I have four wonderful, loving sisters-in-laws. They all have beautiful, large, and well maintained houses. Granite counter tops and stainless steel appliances, (which I’ve learned from House Hunters is a “must”.) We gather at their houses regularly for birthday parties and holidays, and I always enjoy admiring their latest piece of new furniture, wall decoration, or new carpeting. After that conversation with my co-worker, I realized that I admire their houses, but I am not jealous, nor do I covet their homes. Good for them that they have the money to have such a nice home for their families! I am happy for them! If I had the money, sure, I’d be happy to have a home like that, but I don’t, and I’m still happy.

The thought never crossed my mind to to feel badly about my own, old, ramshakle house. After spending much of my childhood living out of a VW van, I think ours is a perfect house for our family. It is old because it was once a summer cottage and my dad, in his schizophrenic frenzy, added on here and there. It has some quirks; the hot and cold water faucets are backwards, the doors of the kitchen cabinets are made out of wall paneling, the parquet wood floors have been stained from years of foot traffic in and out from the snow, and the windows are old and some don’t open anymore. But we managed to set up three suitable bedrooms on the main floor, (sometimes four while fostering infants, when we turned the laundry room into a nursery,) and three suitable bedrooms in the basement. (Only our biological son and adopted children could sleep in the rooms in the basement because the Department of Children and Families does not allow foster children to sleep there.) We also have a large dining area to fit 16 at a long table with benches for seats, and a family room where the tv, toys and computer are kept. And we commenced to raise our family. This house, while not elegant or even attractive, suits us. We’ve had many years of children’s laughter and tears. Many years of care and patient acceptance. Many years of tragedies and triumphs. Even though we don’t have the money to have more luxurious surroundings, our home contains the most important thing of all; indescribable, life affirming, heart warming LOVE!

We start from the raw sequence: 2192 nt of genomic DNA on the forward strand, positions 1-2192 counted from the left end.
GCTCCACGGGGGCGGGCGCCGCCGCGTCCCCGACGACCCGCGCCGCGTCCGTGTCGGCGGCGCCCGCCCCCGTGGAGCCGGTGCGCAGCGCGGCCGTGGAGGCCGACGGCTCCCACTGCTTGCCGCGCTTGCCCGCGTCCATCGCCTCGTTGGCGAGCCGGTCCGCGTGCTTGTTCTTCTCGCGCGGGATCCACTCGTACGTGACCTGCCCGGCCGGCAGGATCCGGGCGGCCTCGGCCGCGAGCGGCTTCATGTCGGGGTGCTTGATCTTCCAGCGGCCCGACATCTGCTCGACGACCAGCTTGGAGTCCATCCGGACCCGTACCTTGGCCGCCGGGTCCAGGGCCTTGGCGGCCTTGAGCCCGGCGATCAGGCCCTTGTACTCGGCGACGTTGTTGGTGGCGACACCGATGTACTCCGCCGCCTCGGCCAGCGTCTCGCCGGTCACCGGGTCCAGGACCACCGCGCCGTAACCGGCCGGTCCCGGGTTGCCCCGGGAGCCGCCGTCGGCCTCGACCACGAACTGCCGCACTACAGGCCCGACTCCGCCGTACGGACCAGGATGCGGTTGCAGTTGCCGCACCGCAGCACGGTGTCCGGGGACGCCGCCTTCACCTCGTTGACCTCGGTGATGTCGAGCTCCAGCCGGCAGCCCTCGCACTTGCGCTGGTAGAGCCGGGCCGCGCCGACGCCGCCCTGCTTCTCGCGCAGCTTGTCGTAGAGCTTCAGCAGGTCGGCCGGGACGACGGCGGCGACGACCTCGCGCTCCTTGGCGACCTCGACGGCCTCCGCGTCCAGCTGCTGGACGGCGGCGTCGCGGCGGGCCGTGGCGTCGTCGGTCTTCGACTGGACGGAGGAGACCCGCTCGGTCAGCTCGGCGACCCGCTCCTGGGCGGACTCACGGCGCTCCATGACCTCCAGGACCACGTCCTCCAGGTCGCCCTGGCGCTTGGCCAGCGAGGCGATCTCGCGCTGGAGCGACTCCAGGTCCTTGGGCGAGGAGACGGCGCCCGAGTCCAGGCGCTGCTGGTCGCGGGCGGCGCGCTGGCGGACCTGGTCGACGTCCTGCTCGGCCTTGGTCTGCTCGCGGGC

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Marie and I attended a baby shower for a cousin today, and had a fabulous time. For an activity, they decorated baby onesies. Marie, who is very artistic with fabric paint, designed six. Each one had a fabulous design and appropriate wording-for HER. My favorite was a picture of the dad. She perfectly captured his beard, big, bright smile and curly hair. His blue eyes actually had a gleam in them, and his cheeks were pink with excitement. On it she wrote: “Happy daddy, baby boy yes”, replicating how the words are signed in ASL. This for a new dad who did not yet know the sex of his child!